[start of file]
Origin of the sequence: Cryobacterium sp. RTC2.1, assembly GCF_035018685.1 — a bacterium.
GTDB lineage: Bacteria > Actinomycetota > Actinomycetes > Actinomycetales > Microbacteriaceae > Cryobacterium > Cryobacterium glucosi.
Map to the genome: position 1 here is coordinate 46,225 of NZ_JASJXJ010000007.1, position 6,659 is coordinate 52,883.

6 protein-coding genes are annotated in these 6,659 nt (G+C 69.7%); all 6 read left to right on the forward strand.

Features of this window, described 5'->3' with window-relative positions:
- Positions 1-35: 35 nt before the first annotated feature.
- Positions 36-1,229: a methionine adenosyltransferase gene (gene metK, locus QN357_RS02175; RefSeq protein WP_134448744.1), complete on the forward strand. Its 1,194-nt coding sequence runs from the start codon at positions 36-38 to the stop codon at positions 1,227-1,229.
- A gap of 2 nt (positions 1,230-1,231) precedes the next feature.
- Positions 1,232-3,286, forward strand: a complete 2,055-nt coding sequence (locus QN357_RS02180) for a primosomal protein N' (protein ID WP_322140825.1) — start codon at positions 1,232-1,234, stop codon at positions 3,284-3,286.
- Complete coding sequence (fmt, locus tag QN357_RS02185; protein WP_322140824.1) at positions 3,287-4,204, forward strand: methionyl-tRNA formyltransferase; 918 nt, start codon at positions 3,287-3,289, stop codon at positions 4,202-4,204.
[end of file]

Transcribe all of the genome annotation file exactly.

Origin of the sequence: Cryobacterium sp. RTC2.1, assembly GCF_035018685.1 — a bacterium.
GTDB lineage: Bacteria > Actinomycetota > Actinomycetes > Actinomycetales > Microbacteriaceae > Cryobacterium > Cryobacterium glucosi.
Map to the genome: position 1 here is coordinate 46,225 of NZ_JASJXJ010000007.1, position 6,659 is coordinate 52,883.

6 protein-coding genes are annotated in these 6,659 nt (G+C 69.7%); all 6 read left to right on the forward strand.

Features of this window, described 5'->3' with window-relative positions:
- Positions 1-35: 35 nt before the first annotated feature.
- Positions 36-1,229: a methionine adenosyltransferase gene (gene metK, locus QN357_RS02175; RefSeq protein WP_134448744.1), complete on the forward strand. Its 1,194-nt coding sequence runs from the start codon at positions 36-38 to the stop codon at positions 1,227-1,229.
- A gap of 2 nt (positions 1,230-1,231) precedes the next feature.
- Positions 1,232-3,286, forward strand: a complete 2,055-nt coding sequence (locus QN357_RS02180) for a primosomal protein N' (protein ID WP_322140825.1) — start codon at positions 1,232-1,234, stop codon at positions 3,284-3,286.
- Complete coding sequence (fmt, locus tag QN357_RS02185; protein WP_322140824.1) at positions 3,287-4,204, forward strand: methionyl-tRNA formyltransferase; 918 nt, start codon at positions 3,287-3,289, stop codon at positions 4,202-4,204.